As we go into the second half of the season, some teams look like they will run away with their division. The good news is there are still some races wide open. Let’s look at some division races to watch in the second half of the season.
(All odds via DraftKings)
Minnesota Twins (+110)
The Twins have had an incredible turnaround season after a huge disappointment in 2021. They made some moves in the offseason, including trading away Josh Donaldson to the Yankees. In return, they received Gio Urshela, a solid lower half, a great replacement, a third, and Gary Sanchez, who still has a ton of pop in his bat. They also bolstered the rotation with Chris Archer and Sonny Gray, who are both having tremendous seasons.
The White Sox have the better talent, but injuries and inconsistencies have them struggling to gain ground in this division. Both the pitching and hitting have struggled, and both sides have yet to get it going simultaneously. They will need to be buyers at the deadline to help each side, or else it could be a disappointing year for the Southsiders.
The same argument can be said for Cleveland. The Guardians have one of the better pitching staffs in the league, but often this offense has gone cold, and that’s why they’ve experienced several losing streaks.
Minnesota has brought consistency, and with the presence of veteran leadership and youth, they have the best chemistry and cohesive unit to win.
St. Louis Cardinals (+165)
The Cardinals provide one of the more balanced teams in the NL Central race. They have a lineup that can hit (fifth in the league in hits), draws walks (13th in walk rate), and rarely strikeouts (eighth in strikeout rate). You mix that with Paul Goldschmidt and Nolan Arenado, who are both making cases in the NL MVP race, and they have a dangerous lineup.
The pitching staff has a ton of talent, especially the starting rotation. Miles Mikolas is having a season that’s on par with his 2018 all-star year; 40-year-old Adam Wainwright is looking ageless, and they’ve recently added Andre Pallante to replace the injured Dakota Hudson, who’s had some good starts. They should be a team that will look to add someone in the back of that rotation, and if they do, they’ll be solid.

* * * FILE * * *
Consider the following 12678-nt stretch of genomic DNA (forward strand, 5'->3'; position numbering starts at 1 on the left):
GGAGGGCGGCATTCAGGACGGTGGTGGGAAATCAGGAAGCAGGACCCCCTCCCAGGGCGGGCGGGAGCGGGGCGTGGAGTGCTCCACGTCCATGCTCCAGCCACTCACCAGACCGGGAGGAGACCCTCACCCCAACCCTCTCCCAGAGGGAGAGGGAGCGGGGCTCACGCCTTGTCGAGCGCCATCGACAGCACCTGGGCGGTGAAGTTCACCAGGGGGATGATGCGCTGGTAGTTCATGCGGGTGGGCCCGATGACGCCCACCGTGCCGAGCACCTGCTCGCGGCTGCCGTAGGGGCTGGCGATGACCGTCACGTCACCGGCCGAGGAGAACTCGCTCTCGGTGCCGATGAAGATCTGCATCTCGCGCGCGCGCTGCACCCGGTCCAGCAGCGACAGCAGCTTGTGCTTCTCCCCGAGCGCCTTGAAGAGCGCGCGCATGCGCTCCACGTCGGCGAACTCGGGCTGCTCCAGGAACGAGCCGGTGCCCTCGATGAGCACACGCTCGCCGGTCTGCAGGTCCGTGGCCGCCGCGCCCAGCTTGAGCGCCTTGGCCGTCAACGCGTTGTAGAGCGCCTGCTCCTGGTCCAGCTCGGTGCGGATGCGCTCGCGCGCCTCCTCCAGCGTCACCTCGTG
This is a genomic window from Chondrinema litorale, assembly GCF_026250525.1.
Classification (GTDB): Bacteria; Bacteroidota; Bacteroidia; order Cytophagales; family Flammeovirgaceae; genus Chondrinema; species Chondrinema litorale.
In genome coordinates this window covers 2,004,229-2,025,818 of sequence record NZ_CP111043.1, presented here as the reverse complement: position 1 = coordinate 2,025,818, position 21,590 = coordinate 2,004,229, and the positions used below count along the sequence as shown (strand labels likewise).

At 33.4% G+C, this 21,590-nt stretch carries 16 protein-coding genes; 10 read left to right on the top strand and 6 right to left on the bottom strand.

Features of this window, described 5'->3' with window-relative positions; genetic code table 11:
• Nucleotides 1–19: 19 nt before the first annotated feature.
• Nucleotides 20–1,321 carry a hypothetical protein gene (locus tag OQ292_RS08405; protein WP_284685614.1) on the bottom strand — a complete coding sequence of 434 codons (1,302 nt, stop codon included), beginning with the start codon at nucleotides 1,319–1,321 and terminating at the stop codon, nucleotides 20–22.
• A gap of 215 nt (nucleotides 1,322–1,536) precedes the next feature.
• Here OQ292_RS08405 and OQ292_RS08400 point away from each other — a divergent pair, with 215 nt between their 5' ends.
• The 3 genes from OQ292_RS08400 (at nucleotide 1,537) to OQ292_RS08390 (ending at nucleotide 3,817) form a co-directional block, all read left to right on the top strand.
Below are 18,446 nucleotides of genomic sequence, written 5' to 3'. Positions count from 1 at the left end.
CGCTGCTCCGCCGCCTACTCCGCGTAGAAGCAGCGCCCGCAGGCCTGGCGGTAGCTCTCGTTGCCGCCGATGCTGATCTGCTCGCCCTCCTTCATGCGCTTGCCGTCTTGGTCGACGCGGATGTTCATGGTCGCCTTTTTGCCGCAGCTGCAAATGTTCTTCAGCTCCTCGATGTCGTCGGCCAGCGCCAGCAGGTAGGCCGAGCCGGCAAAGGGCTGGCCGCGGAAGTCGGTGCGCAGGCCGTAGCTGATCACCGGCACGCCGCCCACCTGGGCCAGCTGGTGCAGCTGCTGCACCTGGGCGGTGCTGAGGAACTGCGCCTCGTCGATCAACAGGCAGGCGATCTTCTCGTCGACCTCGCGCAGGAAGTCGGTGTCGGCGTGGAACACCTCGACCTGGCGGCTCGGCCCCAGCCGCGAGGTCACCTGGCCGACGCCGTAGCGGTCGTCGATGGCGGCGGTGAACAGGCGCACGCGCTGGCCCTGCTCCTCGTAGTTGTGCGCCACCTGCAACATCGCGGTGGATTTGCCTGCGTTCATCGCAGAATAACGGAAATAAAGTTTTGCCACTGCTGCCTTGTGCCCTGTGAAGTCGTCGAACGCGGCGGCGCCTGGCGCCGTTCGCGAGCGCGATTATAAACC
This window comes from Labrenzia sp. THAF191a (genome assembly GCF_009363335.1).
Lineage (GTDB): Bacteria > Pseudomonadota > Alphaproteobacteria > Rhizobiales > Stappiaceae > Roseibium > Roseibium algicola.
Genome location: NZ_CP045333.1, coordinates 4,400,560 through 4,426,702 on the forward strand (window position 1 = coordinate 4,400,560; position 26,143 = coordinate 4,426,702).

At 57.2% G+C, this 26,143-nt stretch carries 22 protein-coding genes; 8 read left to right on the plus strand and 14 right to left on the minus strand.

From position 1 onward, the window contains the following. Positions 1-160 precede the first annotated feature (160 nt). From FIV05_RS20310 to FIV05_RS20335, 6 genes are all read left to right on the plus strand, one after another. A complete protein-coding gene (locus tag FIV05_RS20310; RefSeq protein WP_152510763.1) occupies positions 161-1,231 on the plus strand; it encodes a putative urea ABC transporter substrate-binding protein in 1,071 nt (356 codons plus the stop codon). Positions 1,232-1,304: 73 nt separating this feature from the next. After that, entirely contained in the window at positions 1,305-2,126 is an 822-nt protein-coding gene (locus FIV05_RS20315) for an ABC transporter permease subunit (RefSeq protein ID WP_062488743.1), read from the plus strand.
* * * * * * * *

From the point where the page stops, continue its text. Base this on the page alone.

The bullpen is proving to be one of the best as they sit tenth in ERA. The combination of Giovanny Gallegos and Ryan Helsley exchanging both being closers has worked well. They recently moved Jordan Hicks to the bullpen, and it’s been smart as he’s yet to allow a run in eight innings.
The Brewers will be their only competition in the central, but they do have some holes to fill if they want to get through the next couple of months. They have a great starting rotation with Corbin Burnes, Eric Lauer, and Brandon Woodruff, and of course, the bullpen led by Josh Hader, but the offensive is streaky. They possess a lineup full of pop but lack consistency, and that’s why they’re top 10 in slugging but 24th in batting average and BABIP. We’ve seen this lineup go cold and affect the team with a few extended losing streaks.
New York Mets (-190)
The Mets came right out of the gate with an incredible April and had a 10.5-game lead in NL East. They’ve played well in the last month and a half, but Atlanta and Philadelphia have played, and both look to compete for the division in the second half.
New York will have options in the rotation, especially when deGrom returns, while Scherzer has already come back and pitched well. They have Taijuan Walker, Chris Basset, David Peterson, and Carlos Carrasco all stepping up in Scherzer and deGrom’s absence, and it will be tough to decide who the odd man out is. There have been rumors of a possible six-man rotation that they may experiment with it going forward, giving these veteran arms an extra day of rest and saving them for October could be the smart move. They’re also set up well in the bullpen, with the nine-best ERA in the league and Edwin Diaz with 20 saves going into the break.
The offense is poised to excel as we get into the fall. A contact-based lineup, they’re top 10 in AVG, OBP, wRC+, BABIP, and strikeout rate.
Atlanta and Philadelphia will undoubtedly make this race close till the end, but the Mets have better pitching depth, and the offensive continues to stay consistent and doesn’t rely on strictly power to push across runs. They don’t strikeout, are not afraid to walk, and are all great contact hitters, and that type of lineup is poised always to play well.
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